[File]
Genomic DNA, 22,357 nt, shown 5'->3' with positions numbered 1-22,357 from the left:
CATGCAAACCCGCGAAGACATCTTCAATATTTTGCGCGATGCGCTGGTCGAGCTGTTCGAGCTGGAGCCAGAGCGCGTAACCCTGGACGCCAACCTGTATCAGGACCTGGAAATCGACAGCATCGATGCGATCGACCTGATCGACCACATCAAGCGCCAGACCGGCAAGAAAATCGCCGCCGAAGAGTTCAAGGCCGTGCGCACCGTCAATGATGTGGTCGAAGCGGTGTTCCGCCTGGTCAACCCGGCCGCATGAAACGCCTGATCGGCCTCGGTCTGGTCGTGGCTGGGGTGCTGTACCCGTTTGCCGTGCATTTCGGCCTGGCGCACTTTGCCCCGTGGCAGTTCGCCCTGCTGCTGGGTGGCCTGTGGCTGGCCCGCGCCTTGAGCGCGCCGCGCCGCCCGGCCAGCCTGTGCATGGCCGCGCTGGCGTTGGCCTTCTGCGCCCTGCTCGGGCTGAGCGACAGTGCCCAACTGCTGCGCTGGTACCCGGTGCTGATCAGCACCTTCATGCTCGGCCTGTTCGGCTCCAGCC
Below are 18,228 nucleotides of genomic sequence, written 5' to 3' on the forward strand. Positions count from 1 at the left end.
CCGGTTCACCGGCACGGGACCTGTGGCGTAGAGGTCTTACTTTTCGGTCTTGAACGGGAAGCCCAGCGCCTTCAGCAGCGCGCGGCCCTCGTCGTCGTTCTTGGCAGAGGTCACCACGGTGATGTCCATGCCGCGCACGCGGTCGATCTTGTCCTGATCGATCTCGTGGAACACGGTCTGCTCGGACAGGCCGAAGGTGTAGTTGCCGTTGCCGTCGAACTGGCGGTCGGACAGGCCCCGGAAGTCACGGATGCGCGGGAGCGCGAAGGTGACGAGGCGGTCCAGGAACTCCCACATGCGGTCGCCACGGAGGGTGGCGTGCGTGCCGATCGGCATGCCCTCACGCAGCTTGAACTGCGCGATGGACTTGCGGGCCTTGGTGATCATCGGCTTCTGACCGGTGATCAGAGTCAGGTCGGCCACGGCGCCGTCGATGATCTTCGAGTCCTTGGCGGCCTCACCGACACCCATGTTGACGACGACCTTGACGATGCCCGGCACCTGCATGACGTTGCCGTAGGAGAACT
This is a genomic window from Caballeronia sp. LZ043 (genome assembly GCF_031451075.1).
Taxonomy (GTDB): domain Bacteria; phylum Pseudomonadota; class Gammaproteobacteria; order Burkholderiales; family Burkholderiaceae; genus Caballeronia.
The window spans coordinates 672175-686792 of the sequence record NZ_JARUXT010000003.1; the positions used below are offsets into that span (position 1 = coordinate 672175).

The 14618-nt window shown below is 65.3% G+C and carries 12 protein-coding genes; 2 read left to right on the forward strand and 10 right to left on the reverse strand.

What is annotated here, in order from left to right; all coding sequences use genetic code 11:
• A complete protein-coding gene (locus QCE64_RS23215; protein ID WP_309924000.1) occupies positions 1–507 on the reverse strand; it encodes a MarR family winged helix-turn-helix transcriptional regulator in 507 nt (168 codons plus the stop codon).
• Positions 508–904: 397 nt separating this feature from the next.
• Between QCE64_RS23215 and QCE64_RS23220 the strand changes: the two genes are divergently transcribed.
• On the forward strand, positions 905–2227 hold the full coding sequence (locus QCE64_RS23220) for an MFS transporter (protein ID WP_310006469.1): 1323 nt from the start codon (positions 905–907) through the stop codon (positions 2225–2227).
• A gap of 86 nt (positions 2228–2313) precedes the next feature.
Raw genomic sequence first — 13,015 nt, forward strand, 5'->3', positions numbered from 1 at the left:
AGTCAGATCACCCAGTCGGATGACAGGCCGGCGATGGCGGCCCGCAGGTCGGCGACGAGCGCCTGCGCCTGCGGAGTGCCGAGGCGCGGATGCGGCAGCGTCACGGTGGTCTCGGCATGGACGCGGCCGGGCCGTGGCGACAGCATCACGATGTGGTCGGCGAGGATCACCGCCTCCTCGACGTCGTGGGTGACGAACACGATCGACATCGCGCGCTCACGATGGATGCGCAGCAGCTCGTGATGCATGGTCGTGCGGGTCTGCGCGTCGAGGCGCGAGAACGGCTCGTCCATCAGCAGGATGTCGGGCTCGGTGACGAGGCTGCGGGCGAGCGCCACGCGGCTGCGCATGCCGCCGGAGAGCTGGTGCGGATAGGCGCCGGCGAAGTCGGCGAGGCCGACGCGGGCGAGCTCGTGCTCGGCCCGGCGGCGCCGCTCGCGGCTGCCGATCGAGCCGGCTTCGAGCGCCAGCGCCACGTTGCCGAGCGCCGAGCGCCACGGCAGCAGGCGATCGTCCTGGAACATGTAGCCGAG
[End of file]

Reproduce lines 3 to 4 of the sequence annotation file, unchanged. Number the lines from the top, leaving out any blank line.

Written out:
Below are 18,228 nucleotides of genomic sequence, written 5' to 3' on the forward strand. Positions count from 1 at the left end.
CCGGTTCACCGGCACGGGACCTGTGGCGTAGAGGTCTTACTTTTCGGTCTTGAACGGGAAGCCCAGCGCCTTCAGCAGCGCGCGGCCCTCGTCGTCGTTCTTGGCAGAGGTCACCACGGTGATGTCCATGCCGCGCACGCGGTCGATCTTGTCCTGATCGATCTCGTGGAACACGGTCTGCTCGGACAGGCCGAAGGTGTAGTTGCCGTTGCCGTCGAACTGGCGGTCGGACAGGCCCCGGAAGTCACGGATGCGCGGGAGCGCGAAGGTGACGAGGCGGTCCAGGAACTCCCACATGCGGTCGCCACGGAGGGTGGCGTGCGTGCCGATCGGCATGCCCTCACGCAGCTTGAACTGCGCGATGGACTTGCGGGCCTTGGTGATCATCGGCTTCTGACCGGTGATCAGAGTCAGGTCGGCCACGGCGCCGTCGATGATCTTCGAGTCCTTGGCGGCCTCACCGACACCCATGTTGACGACGACCTTGACGATGCCCGGCACCTGCATGACGTTGCCGTAGGAGAACT